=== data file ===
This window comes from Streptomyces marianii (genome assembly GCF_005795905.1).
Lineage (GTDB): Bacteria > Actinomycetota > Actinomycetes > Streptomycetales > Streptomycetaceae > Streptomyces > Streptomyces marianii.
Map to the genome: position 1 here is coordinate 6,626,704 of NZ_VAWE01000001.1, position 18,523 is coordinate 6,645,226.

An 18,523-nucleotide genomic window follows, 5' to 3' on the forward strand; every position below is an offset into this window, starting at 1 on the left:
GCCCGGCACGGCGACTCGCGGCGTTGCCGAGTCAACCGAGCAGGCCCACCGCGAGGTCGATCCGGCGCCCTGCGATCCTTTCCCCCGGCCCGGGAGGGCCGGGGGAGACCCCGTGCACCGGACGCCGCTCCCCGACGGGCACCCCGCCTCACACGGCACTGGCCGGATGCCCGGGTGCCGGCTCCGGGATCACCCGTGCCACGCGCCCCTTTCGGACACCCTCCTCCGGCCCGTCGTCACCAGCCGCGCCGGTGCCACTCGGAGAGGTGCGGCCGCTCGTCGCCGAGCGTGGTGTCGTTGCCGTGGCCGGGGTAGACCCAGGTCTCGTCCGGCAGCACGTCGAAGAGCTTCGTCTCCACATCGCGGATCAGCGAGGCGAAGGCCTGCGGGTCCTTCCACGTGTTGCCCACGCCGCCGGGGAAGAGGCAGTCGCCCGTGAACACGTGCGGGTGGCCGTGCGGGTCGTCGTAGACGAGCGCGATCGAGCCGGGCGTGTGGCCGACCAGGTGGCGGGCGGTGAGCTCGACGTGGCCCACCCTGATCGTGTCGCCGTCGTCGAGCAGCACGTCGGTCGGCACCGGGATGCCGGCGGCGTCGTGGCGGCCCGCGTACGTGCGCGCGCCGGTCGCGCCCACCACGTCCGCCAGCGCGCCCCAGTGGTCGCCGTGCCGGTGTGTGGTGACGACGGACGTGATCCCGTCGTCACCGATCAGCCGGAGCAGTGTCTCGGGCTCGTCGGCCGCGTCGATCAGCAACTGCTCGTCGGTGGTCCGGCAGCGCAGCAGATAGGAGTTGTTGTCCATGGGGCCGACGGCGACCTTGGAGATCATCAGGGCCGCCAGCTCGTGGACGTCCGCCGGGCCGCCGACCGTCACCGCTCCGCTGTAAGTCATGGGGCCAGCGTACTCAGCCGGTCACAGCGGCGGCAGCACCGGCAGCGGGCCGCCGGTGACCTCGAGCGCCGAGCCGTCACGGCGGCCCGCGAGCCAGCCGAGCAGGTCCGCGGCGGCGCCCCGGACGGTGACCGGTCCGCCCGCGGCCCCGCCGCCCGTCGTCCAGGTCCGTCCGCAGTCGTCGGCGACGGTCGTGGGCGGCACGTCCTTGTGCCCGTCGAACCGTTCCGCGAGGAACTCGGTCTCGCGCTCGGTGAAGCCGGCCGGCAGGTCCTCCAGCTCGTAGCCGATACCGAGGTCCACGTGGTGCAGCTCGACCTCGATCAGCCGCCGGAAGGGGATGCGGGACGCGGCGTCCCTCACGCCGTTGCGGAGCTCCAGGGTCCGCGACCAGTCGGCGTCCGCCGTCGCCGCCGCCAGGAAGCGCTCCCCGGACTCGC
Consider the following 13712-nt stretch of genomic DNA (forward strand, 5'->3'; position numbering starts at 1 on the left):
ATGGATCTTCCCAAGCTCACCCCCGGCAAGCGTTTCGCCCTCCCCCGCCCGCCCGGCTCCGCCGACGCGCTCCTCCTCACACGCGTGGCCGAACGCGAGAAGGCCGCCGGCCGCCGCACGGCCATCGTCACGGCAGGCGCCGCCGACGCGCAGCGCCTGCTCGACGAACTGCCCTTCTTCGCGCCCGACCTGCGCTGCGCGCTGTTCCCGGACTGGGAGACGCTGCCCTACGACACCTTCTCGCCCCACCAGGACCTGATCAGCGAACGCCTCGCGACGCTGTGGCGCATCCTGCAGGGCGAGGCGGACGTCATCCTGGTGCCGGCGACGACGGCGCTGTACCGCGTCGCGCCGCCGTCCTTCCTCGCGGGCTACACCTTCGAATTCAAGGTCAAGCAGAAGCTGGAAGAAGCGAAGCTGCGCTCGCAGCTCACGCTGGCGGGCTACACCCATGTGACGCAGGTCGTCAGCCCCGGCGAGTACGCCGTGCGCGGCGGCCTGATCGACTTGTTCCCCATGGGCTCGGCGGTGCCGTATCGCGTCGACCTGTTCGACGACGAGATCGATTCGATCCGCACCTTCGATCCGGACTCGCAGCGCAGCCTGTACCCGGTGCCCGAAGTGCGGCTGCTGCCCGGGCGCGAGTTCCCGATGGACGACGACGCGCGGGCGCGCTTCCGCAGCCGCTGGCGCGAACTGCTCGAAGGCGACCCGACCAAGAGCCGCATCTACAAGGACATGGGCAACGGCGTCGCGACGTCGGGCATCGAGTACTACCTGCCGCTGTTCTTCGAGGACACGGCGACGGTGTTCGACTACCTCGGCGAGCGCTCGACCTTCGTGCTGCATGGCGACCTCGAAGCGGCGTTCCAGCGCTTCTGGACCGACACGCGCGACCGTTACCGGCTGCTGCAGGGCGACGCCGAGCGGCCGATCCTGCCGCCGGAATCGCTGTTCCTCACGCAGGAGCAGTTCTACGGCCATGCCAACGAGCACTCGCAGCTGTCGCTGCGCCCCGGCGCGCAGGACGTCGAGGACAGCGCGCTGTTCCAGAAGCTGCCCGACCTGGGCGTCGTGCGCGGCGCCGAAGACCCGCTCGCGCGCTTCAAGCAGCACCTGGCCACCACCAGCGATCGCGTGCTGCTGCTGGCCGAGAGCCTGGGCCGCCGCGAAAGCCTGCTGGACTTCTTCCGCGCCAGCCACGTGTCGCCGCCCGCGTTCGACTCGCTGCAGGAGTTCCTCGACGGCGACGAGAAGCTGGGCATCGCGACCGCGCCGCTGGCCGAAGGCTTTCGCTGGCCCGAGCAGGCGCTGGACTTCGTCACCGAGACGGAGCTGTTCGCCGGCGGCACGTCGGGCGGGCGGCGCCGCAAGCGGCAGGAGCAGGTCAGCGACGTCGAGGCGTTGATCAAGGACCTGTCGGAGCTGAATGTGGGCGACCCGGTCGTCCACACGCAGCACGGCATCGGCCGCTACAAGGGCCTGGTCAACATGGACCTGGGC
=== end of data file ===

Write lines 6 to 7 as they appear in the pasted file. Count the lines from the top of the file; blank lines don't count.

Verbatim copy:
Consider the following 13712-nt stretch of genomic DNA (forward strand, 5'->3'; position numbering starts at 1 on the left):
ATGGATCTTCCCAAGCTCACCCCCGGCAAGCGTTTCGCCCTCCCCCGCCCGCCCGGCTCCGCCGACGCGCTCCTCCTCACACGCGTGGCCGAACGCGAGAAGGCCGCCGGCCGCCGCACGGCCATCGTCACGGCAGGCGCCGCCGACGCGCAGCGCCTGCTCGACGAACTGCCCTTCTTCGCGCCCGACCTGCGCTGCGCGCTGTTCCCGGACTGGGAGACGCTGCCCTACGACACCTTCTCGCCCCACCAGGACCTGATCAGCGAACGCCTCGCGACGCTGTGGCGCATCCTGCAGGGCGAGGCGGACGTCATCCTGGTGCCGGCGACGACGGCGCTGTACCGCGTCGCGCCGCCGTCCTTCCTCGCGGGCTACACCTTCGAATTCAAGGTCAAGCAGAAGCTGGAAGAAGCGAAGCTGCGCTCGCAGCTCACGCTGGCGGGCTACACCCATGTGACGCAGGTCGTCAGCCCCGGCGAGTACGCCGTGCGCGGCGGCCTGATCGACTTGTTCCCCATGGGCTCGGCGGTGCCGTATCGCGTCGACCTGTTCGACGACGAGATCGATTCGATCCGCACCTTCGATCCGGACTCGCAGCGCAGCCTGTACCCGGTGCCCGAAGTGCGGCTGCTGCCCGGGCGCGAGTTCCCGATGGACGACGACGCGCGGGCGCGCTTCCGCAGCCGCTGGCGCGAACTGCTCGAAGGCGACCCGACCAAGAGCCGCATCTACAAGGACATGGGCAACGGCGTCGCGACGTCGGGCATCGAGTACTACCTGCCGCTGTTCTTCGAGGACACGGCGACGGTGTTCGACTACCTCGGCGAGCGCTCGACCTTCGTGCTGCATGGCGACCTCGAAGCGGCGTTCCAGCGCTTCTGGACCGACACGCGCGACCGTTACCGGCTGCTGCAGGGCGACGCCGAGCGGCCGATCCTGCCGCCGGAATCGCTGTTCCTCACGCAGGAGCAGTTCTACGGCCATGCCAACGAGCACTCGCAGCTGTCGCTGCGCCCCGGCGCGCAGGACGTCGAGGACAGCGCGCTGTTCCAGAAGCTGCCCGACCTGGGCGTCGTGCGCGGCGCCGAAGACCCGCTCGCGCGCTTCAAGCAGCACCTGGCCACCACCAGCGATCGCGTGCTGCTGCTGGCCGAGAGCCTGGGCCGCCGCGAAAGCCTGCTGGACTTCTTCCGCGCCAGCCACGTGTCGCCGCCCGCGTTCGACTCGCTGCAGGAGTTCCTCGACGGCGACGAGAAGCTGGGCATCGCGACCGCGCCGCTGGCCGAAGGCTTTCGCTGGCCCGAGCAGGCGCTGGACTTCGTCACCGAGACGGAGCTGTTCGCCGGCGGCACGTCGGGCGGGCGGCGCCGCAAGCGGCAGGAGCAGGTCAGCGACGTCGAGGCGTTGATCAAGGACCTGTCGGAGCTGAATGTGGGCGACCCGGTCGTCCACACGCAGCACGGCATCGGCCGCTACAAGGGCCTGGTCAACATGGACCTGGGC